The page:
The to-do list is full of tasks that are irrefutably final, yet I’m waiting for it to hit me.

I want to say that I did my crying while she was still alive.

There wasn’t a serious break-down standing in the room with her body.  Not saying it was tear-free to tell her mother that she was gone, but full-on break-down?  No.  And there was plenty of finality to be had in looking at her, touching her.

Picking up her ashes was fine as well.  Another item on the list of things that needed to be done.  No sense of catastrophe holding the five lb box that is left over when a body is burned at high temperatures.

Resolving her house is next on the list of things to do.  Aside from my all-consuming rage at having had someone else touch her stuff, I think I’m probably going to be the most pragmatic of the three of us.

Maybe this is my mother in me.  She loved her lists of things to do.  I tend not to write them down, but I go over an internal to-do list over and over again.  Wrap up the house.  Drive home.  Get here in time to do one more week at work.  And then a complete blank.  I have no idea what comes after that, but once it was clear that Mom was terminal, the list materialized:  See her through her passing.  Arrange to have her body cremated so we could separate the immediacy of the physical decay from the time we need to make the memorial happen.   Spend Christmas somewhere else.  Pick up her ashes and the pile of death certificates.  Welcome 2015.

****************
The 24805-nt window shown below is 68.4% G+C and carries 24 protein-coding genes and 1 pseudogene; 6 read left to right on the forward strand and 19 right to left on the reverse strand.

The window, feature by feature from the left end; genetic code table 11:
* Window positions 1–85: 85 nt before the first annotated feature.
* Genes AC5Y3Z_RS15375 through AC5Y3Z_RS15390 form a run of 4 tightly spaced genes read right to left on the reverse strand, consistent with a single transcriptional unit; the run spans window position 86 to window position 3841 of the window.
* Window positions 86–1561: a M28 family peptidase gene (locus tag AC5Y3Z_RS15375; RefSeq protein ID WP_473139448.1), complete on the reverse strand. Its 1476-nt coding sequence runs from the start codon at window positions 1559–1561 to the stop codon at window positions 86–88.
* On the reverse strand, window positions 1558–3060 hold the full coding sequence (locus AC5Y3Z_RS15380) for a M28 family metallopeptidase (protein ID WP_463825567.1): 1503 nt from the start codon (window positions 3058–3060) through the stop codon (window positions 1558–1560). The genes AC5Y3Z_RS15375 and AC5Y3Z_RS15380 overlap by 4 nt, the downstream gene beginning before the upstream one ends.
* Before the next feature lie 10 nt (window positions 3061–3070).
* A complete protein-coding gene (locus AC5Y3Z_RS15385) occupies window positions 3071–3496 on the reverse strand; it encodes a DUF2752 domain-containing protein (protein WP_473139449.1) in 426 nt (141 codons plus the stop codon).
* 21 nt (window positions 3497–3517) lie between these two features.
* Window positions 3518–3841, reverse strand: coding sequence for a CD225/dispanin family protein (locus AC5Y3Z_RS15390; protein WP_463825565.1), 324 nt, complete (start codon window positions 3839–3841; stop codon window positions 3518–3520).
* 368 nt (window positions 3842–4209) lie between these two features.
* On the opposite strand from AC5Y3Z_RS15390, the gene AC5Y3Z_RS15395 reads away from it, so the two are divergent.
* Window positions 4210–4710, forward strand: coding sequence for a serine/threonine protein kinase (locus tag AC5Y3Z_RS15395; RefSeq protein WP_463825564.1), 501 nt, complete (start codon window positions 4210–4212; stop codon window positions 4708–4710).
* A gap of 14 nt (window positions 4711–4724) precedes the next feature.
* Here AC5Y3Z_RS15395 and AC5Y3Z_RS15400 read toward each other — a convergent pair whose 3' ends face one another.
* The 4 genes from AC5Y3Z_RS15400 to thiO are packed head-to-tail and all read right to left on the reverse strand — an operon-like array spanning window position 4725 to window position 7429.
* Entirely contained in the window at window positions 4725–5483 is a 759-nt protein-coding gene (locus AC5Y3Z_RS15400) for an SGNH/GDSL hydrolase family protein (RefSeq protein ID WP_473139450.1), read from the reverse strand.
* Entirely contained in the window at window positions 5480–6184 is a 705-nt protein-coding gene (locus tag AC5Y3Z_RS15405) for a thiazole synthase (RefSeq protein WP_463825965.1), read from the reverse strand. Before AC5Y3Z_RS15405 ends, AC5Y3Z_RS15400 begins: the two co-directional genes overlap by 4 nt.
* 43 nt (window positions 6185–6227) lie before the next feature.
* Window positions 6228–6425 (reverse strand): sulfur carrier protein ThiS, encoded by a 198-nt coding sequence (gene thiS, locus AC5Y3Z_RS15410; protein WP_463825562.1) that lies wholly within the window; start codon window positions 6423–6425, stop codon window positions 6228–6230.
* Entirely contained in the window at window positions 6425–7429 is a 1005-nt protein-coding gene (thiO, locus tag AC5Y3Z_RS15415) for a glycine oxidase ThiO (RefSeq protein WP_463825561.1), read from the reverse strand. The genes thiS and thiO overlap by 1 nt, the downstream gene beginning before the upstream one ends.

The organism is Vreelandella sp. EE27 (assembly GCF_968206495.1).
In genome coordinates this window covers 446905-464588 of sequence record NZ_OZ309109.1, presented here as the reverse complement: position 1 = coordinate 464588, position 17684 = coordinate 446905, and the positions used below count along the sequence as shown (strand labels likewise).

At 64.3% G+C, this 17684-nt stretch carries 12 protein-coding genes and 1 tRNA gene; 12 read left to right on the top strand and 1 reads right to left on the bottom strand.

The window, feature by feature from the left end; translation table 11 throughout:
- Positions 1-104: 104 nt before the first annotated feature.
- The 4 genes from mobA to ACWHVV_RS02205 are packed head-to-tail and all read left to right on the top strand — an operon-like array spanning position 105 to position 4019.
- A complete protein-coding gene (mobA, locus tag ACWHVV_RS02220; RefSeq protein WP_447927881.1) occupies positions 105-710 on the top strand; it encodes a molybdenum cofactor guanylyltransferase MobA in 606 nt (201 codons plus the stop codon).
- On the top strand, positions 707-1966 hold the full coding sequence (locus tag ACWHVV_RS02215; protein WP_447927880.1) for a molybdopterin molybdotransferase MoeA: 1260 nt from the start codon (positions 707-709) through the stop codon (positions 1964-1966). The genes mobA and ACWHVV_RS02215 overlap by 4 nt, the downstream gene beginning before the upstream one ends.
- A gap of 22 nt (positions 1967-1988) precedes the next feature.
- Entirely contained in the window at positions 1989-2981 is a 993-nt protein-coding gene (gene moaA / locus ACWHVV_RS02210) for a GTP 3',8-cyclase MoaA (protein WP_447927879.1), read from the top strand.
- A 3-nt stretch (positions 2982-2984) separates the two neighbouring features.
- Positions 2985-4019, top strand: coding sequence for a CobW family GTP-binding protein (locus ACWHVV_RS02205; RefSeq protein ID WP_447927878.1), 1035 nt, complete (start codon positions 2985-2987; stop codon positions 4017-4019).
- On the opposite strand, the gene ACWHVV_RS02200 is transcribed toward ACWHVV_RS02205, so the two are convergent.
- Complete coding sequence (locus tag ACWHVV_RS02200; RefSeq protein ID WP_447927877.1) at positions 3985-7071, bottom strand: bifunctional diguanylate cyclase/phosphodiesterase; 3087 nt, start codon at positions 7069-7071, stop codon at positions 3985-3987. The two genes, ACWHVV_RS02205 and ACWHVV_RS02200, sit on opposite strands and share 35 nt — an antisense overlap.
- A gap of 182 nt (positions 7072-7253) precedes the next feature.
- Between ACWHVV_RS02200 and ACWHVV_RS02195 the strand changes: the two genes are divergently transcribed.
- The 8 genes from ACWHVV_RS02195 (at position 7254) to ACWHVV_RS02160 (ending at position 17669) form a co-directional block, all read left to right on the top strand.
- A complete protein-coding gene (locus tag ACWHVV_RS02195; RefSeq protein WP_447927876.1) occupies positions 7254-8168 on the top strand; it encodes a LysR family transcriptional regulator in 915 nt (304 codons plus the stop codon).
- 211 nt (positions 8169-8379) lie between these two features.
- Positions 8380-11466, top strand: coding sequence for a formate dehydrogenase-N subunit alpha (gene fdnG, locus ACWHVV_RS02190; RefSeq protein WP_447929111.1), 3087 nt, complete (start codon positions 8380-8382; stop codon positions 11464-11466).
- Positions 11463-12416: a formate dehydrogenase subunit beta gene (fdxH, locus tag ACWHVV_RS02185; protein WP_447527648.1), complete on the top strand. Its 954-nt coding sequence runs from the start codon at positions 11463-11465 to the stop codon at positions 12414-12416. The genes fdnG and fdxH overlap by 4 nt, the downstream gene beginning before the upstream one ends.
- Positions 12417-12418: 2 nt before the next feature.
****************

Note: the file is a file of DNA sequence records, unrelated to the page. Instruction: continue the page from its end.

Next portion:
Done, done, done, done, done.

The house, the drive, making it home for one more week of work, and then …

Mom died when she got to the end of her to-do list.  I don’t think it will be so dramatic for me.  But it occurs to me that I should watch out.  Once all the contingencies are taken care of, once the list is clear, then what?


2 thoughts on “Denial

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